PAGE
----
The scientist’s body was taken for a ceremony on Sunday at a major shrine in the holy city of Qom before being transported to the shrine of the Islamic republic’s founder Imam Khomeini, according to Iranian media.
On Monday live video from Tehran, shared by national outlet Iran Press, showed uniformed men gathering around images of Fakhrizadeh seemingly ahead of a procession.
His funeral will be held in the presence of senior military commanders and his family, the defense ministry said on its website, without specifying where.
Israel has not officially commented on Fakhrizadeh’s killing, less than two months before US President-elect Joe Biden is set to take office after four years of hawkish foreign policy under President Donald Trump.
Trump withdrew the US from a multilateral nuclear agreement with Iran in 2018 and then reimposed and beefed up punishing sanctions as part of its “maximum pressure” campaign against Tehran.
Biden has signalled his administration may be prepared to rejoin the accord, but the nuclear scientist’s assassination has revived opposition to the deal among Iranian conservatives.
The head of Iran’s Expediency Council, a key advisory and arbitration body, said there was “no reason why (Iran) should not reconsider the Nuclear Proliferation Treaty.”
Mohsen Rezai said Tehran should also halt implementation of the additional protocol, a document prescribing intrusive inspections of Iran’s nuclear facilitates.
Iran’s supreme leader Ayatollah Ali Khamenei called Saturday for Fakhrizadeh’s killers to be punished.
Parliament speaker Mohammad-Bagher Ghalibaf called Sunday for “a strong reaction” that would “deter and take revenge” on those behind the killing of Fakhrizadeh, who was aged 59 according to Iranian media.
For Israeli newspaper Haaretz, Fakhrizadeh’s killing was clearly tied to Biden’s arrival in office.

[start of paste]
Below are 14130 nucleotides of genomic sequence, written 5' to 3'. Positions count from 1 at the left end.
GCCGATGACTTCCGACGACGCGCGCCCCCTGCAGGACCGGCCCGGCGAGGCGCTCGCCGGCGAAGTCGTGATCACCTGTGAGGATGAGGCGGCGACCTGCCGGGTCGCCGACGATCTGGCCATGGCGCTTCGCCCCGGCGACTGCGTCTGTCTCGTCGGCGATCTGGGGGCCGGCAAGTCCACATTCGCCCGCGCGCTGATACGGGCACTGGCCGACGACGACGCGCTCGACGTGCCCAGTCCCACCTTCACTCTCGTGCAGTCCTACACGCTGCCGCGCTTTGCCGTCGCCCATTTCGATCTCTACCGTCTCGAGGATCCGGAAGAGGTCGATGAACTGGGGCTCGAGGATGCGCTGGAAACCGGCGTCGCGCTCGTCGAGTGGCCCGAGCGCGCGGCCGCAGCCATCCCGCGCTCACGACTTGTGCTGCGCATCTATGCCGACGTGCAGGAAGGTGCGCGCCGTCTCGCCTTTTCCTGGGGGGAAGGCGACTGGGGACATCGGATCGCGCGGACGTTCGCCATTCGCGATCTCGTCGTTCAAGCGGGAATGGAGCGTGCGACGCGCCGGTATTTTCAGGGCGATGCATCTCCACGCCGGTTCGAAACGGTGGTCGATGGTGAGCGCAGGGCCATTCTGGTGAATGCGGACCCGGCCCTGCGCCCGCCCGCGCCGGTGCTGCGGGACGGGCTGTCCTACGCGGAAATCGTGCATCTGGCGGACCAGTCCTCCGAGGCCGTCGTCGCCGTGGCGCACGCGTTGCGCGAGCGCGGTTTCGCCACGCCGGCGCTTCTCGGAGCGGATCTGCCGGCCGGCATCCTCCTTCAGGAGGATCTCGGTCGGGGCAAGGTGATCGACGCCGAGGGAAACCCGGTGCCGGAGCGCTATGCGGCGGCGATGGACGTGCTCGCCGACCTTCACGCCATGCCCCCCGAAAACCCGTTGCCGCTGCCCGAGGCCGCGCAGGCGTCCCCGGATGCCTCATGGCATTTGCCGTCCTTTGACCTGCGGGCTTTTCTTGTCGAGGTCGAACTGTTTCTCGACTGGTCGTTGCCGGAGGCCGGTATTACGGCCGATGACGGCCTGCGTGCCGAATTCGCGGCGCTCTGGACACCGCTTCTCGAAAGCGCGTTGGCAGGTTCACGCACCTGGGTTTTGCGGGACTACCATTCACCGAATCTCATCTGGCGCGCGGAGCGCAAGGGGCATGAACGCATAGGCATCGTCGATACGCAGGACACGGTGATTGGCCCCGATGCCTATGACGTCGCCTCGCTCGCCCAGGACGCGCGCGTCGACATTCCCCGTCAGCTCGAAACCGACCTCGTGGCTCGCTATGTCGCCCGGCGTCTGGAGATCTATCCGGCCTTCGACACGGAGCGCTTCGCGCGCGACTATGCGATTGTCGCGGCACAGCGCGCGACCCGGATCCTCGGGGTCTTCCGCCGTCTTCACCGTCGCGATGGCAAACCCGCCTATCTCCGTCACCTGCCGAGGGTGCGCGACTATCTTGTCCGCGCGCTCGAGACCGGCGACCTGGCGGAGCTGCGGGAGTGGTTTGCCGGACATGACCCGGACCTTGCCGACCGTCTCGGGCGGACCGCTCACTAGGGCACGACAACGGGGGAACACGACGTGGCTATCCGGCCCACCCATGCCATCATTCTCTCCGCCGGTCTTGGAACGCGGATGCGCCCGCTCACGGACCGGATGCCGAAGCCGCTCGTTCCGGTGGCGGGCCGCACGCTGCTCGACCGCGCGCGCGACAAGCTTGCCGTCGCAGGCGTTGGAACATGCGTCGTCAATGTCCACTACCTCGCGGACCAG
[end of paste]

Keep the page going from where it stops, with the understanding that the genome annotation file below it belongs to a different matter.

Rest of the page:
“The timing of the assassination, even if it was determined by purely operational considerations, is a clear message to President-elect Joe Biden, intended to show Israel’s criticism” of plans to revive the deal, it said.
The UAE, which in September normalized ties with Israel, condemned the killing and urged restraint.
The foreign ministry, quoted by the official Emirati news agency WAM, said Abu Dhabi “condemns the heinous assassination of Mohsen Fakhrizadeh, which could further fuel conflict in the region...
“The UAE calls upon all parties to exercise maximum degrees of self-restraint to avoid dragging the region into new levels of instability and threat to peace,” it said.
Britain, a party to the nuclear accord, said Sunday it was “concerned” about possible escalation of tensions in the Middle East following the assassination, while Turkey called the killing an act of “terrorism” that “upsets peace in the region.”
In Iran, ultra-conservative Kayhan daily called for strikes on Israel if it were “proven” to be behind the assassination.
Kayhan called for the port city of Haifa to be targeted “in a way that would annihilate its infrastructure and leave a heavy human toll.”
Iran has responded to the US withdrawal from the 2015 deal by gradually abandoning most of its key nuclear commitments under the agreement.
Rezai called on Iran’s atomic agency to take “minimum measures” such as “stopping the online broadcast of cameras, reducing or suspending inspectors and implementing restrictions in their access” to sites, ISNA news agency reported.
Iran’s parliament said the “best response” to the assassination would be to “revive Iran’s glorious nuclear industry.”
It called for International Atomic Energy Agency (IAEA) inspectors to be barred from the country’s atomic sites, said the legislature’s news agency ICANA.
Some MPs had earlier accused inspectors of acting as “spies” potentially responsible for Fakhrizadeh’s death.
But the spokesman for Iran’s atomic energy organization, Behrouz Kamalvandi, told IRNA on Saturday that the issue of inspectors’ access “must be decided on at high levels” of the Islamic republic’s leadership.